Greece 4/32 4/32 1932
U.S. 3/33 4/33 1932
France 10/36 1935
Netherlands 10/36 1935
Czech 2/34 1935
Poland 10/36 1935
Belgium 3/35 1936
Italy 10/36 1936

Note the 12 countries that either came completely off the gold standard or devalued their currencies by 1933 (via raising the price of gold): All of them came out of the Depression almost immediately.

Australia and New Zealand came out of the slump first, barely one year after the Depression started.

The U.S. came out of the Depression much later, largely because it stubbornly defended the gold standard by keeping and even raising interest rates during the Depression (to prevent loss of gold reserves).

Meanwhile, of the five countries that unbendingly clung to the gold standard, refusing to devalue their currencies until much later, as late as 1936 — they all stayed in the Great Depression much longer, an average of 2.33 years longer.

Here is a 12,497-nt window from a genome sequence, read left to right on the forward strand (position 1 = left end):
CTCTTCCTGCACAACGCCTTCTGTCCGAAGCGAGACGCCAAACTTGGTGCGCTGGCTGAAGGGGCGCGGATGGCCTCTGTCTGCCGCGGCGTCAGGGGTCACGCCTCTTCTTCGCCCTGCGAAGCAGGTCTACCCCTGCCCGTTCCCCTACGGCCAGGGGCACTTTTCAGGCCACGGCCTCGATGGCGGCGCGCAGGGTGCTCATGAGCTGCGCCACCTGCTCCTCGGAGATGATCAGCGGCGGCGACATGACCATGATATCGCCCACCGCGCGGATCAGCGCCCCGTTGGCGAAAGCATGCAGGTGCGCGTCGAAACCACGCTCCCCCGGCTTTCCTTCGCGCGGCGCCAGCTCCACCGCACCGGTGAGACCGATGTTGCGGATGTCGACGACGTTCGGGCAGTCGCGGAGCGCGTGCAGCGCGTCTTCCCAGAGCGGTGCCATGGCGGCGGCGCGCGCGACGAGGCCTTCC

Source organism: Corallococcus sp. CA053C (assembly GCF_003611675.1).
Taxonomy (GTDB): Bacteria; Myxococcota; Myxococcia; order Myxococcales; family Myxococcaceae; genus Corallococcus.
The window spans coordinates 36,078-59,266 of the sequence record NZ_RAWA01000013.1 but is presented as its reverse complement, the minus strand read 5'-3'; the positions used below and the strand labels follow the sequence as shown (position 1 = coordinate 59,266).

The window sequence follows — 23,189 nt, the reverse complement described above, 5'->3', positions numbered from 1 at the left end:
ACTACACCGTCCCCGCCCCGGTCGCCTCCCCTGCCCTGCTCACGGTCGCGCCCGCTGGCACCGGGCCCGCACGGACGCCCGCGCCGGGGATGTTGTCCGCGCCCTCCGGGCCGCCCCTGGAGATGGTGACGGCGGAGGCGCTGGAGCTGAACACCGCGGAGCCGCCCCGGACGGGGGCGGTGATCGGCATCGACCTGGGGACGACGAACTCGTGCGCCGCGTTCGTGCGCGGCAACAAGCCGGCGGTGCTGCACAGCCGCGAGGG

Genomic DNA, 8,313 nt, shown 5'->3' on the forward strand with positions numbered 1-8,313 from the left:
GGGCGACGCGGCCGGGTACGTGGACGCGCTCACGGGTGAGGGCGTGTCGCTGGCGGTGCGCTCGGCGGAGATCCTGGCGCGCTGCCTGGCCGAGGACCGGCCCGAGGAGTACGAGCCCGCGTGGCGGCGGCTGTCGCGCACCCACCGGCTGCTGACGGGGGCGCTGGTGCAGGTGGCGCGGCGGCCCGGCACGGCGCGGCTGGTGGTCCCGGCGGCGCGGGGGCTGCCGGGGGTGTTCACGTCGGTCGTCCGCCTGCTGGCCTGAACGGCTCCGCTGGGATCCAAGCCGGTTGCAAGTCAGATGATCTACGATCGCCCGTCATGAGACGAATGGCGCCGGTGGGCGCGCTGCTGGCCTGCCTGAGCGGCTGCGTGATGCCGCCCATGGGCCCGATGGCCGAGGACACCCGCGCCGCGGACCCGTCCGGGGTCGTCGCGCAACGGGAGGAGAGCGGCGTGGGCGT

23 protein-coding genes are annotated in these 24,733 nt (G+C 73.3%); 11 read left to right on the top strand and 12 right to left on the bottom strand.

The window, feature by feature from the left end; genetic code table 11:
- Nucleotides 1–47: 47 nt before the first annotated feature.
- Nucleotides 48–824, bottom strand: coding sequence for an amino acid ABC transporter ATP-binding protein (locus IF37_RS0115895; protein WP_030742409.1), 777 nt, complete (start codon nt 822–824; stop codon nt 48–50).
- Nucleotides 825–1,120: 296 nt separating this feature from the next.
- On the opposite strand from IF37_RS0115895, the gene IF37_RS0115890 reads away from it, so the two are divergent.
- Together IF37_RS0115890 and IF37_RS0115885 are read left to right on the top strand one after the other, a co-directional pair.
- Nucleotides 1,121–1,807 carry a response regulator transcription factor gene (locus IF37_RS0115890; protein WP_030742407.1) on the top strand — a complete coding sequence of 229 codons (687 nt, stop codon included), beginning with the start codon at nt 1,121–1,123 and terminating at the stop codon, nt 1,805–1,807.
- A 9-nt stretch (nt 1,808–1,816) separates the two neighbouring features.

Point #2: For multiple currencies to be simultaneously devalued to help reflate assets, a benchmark must become part of the system.

As you can also see from my table, several countries revalued or left the gold standard simultaneously, devaluing their currencies. That was only possible because there was a benchmark at the heart of the system back then … gold.

To do the same today, some stable benchmark would have to be reintroduced into the system, even if only temporarily to help make the transition.

There are several choices and proposals out there, including the SDRs at the IMF, and the World Currency Unit (WCU) proposed by Lok-sang Ho, Professor of Economics and Director of the Centre for Public Policy Studies, Lingnan University.